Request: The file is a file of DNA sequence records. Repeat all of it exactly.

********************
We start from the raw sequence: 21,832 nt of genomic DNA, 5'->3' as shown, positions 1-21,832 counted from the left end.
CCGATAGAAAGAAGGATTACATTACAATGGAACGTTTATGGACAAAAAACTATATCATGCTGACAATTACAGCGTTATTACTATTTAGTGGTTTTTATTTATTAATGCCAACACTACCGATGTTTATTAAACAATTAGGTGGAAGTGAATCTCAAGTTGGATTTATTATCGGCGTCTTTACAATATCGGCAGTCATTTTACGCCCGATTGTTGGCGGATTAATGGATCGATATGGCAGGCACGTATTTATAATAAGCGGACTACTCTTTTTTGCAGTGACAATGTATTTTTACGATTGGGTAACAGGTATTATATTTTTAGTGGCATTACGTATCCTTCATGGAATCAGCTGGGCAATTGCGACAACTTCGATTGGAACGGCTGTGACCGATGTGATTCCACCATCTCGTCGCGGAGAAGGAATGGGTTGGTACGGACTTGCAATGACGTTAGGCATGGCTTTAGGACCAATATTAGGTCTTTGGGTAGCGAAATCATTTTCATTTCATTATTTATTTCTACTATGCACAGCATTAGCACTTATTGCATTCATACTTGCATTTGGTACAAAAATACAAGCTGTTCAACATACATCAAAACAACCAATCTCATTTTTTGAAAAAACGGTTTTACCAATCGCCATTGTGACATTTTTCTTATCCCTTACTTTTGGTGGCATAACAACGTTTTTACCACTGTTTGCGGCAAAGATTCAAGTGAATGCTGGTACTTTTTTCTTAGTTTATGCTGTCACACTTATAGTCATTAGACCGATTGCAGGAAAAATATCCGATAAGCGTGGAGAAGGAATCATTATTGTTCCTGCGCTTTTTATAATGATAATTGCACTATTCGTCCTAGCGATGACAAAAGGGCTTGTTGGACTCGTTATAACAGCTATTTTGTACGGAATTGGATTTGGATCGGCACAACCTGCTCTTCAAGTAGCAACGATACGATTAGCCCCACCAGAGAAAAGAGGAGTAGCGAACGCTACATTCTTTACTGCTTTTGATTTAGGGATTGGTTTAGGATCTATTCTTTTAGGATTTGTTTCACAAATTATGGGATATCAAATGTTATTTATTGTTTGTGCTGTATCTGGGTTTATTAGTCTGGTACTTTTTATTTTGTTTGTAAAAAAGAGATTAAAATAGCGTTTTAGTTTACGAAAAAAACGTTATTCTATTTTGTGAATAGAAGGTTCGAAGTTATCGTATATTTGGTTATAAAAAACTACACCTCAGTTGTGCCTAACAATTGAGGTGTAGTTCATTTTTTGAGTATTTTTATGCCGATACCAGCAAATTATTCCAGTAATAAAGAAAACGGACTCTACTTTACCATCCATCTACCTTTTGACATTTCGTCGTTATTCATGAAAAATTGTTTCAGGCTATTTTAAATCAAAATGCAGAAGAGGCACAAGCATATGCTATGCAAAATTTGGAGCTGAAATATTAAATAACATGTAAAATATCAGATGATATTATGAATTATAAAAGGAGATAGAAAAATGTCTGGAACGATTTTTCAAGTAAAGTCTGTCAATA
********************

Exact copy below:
We start from the raw sequence: 21,832 nt of genomic DNA, 5'->3' as shown, positions 1-21,832 counted from the left end.
CCGATAGAAAGAAGGATTACATTACAATGGAACGTTTATGGACAAAAAACTATATCATGCTGACAATTACAGCGTTATTACTATTTAGTGGTTTTTATTTATTAATGCCAACACTACCGATGTTTATTAAACAATTAGGTGGAAGTGAATCTCAAGTTGGATTTATTATCGGCGTCTTTACAATATCGGCAGTCATTTTACGCCCGATTGTTGGCGGATTAATGGATCGATATGGCAGGCACGTATTTATAATAAGCGGACTACTCTTTTTTGCAGTGACAATGTATTTTTACGATTGGGTAACAGGTATTATATTTTTAGTGGCATTACGTATCCTTCATGGAATCAGCTGGGCAATTGCGACAACTTCGATTGGAACGGCTGTGACCGATGTGATTCCACCATCTCGTCGCGGAGAAGGAATGGGTTGGTACGGACTTGCAATGACGTTAGGCATGGCTTTAGGACCAATATTAGGTCTTTGGGTAGCGAAATCATTTTCATTTCATTATTTATTTCTACTATGCACAGCATTAGCACTTATTGCATTCATACTTGCATTTGGTACAAAAATACAAGCTGTTCAACATACATCAAAACAACCAATCTCATTTTTTGAAAAAACGGTTTTACCAATCGCCATTGTGACATTTTTCTTATCCCTTACTTTTGGTGGCATAACAACGTTTTTACCACTGTTTGCGGCAAAGATTCAAGTGAATGCTGGTACTTTTTTCTTAGTTTATGCTGTCACACTTATAGTCATTAGACCGATTGCAGGAAAAATATCCGATAAGCGTGGAGAAGGAATCATTATTGTTCCTGCGCTTTTTATAATGATAATTGCACTATTCGTCCTAGCGATGACAAAAGGGCTTGTTGGACTCGTTATAACAGCTATTTTGTACGGAATTGGATTTGGATCGGCACAACCTGCTCTTCAAGTAGCAACGATACGATTAGCCCCACCAGAGAAAAGAGGAGTAGCGAACGCTACATTCTTTACTGCTTTTGATTTAGGGATTGGTTTAGGATCTATTCTTTTAGGATTTGTTTCACAAATTATGGGATATCAAATGTTATTTATTGTTTGTGCTGTATCTGGGTTTATTAGTCTGGTACTTTTTATTTTGTTTGTAAAAAAGAGATTAAAATAGCGTTTTAGTTTACGAAAAAAACGTTATTCTATTTTGTGAATAGAAGGTTCGAAGTTATCGTATATTTGGTTATAAAAAACTACACCTCAGTTGTGCCTAACAATTGAGGTGTAGTTCATTTTTTGAGTATTTTTATGCCGATACCAGCAAATTATTCCAGTAATAAAGAAAACGGACTCTACTTTACCATCCATCTACCTTTTGACATTTCGTCGTTATTCATGAAAAATTGTTTCAGGCTATTTTAAATCAAAATGCAGAAGAGGCACAAGCATATGCTATGCAAAATTTGGAGCTGAAATATTAAATAACATGTAAAATATCAGATGATATTATGAATTATAAAAGGAGATAGAAAAATGTCTGGAACGATTTTTCAAGTAAAGTCTGTCAATA